Sunday Post 51: Building Them Up

Posted by Danny

Sometimes I see my kids get torn down – right to their core.  Occasionally it comes from me…

“Just get your homework done!”

“You’re wearing that?”

“I can’t right now – maybe later.”

Each phrase I carelessly toss out, I later regret.  It’s often not what I say, but how I say it. 

“You’re wearing that?”  Stupid!  I don’t actually say it, but the implication is certainly there.

I hear my girls rip each other down day after day.  I’m sure it’s natural – but I hate it nonetheless.  “Lord knows we’ve learned that the world is a tough place. I tell them.  “Within the walls of this house, we should all be safe.”  Safe to be who we really are without the pressure of living up to another’s opinion.  We should encourage and show each other grace, not cut down or use terse tones.

My argument works – for about an hour.  And then, it starts right over again.

And the hardest for me is when other people tear my kids down.  It usually occurs with a girlfriend – a snide comment about clothes or leaving one out in the lunchroom.  I’m sure my kids do it too.

With all that’s coming at them, I’m not sure how to ensure that my kids grow up feeling good about themselves.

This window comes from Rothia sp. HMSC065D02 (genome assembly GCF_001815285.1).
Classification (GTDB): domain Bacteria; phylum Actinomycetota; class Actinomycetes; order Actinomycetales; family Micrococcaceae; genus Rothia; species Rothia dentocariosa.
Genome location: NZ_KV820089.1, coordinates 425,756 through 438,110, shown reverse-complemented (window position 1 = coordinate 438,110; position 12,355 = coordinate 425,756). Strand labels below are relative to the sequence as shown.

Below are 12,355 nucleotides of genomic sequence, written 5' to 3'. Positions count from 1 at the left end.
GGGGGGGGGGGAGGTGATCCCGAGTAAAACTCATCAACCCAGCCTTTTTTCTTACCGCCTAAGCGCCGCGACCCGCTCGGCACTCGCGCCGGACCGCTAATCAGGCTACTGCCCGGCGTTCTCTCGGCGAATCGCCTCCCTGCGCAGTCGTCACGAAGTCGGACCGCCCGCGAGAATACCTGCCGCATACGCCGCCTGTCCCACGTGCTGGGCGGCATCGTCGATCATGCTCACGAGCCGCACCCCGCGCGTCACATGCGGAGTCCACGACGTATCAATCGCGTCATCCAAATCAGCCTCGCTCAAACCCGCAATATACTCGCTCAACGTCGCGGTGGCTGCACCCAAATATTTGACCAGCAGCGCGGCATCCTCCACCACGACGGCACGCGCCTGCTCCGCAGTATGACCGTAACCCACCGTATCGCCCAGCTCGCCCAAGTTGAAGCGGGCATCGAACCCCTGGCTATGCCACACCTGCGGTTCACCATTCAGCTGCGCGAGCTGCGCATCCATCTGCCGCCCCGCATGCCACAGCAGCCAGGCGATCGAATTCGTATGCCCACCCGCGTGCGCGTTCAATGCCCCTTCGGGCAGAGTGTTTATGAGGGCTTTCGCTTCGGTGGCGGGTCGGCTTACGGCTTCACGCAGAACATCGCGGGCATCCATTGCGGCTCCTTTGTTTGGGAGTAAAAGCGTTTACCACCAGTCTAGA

Periodically, I play a little game with my kids at bedtime.  We list ten things that we love about that kid.  I throw in ideas and they agree or toss in suggestions of their own.  We try to avoid vanilla things like “Stephanie is nice.”  And if we do, we try to break it down to define what nice really means.  And the list is easy – I can think of hundreds of things I love about my girls.

Sometimes my younger girls will say, “Dad, can we make that list about me?”  Come to think of it, I might ask my boss to do the same for me tomorrow.  Sometimes you just need someone to tell you how great you are!

I worry about them.  I want to pummel anyone who doesn’t build them up.  But I guess I can’t.  It’s just not the way you handle life, and, I’m not a very good fighter.

I want to set a foundation that lets them know their father likes them and not just because I have to.  I want them to be able to point out their assets and unique talents.

And maybe, just maybe, the negative things that come their way will more easily slide off.

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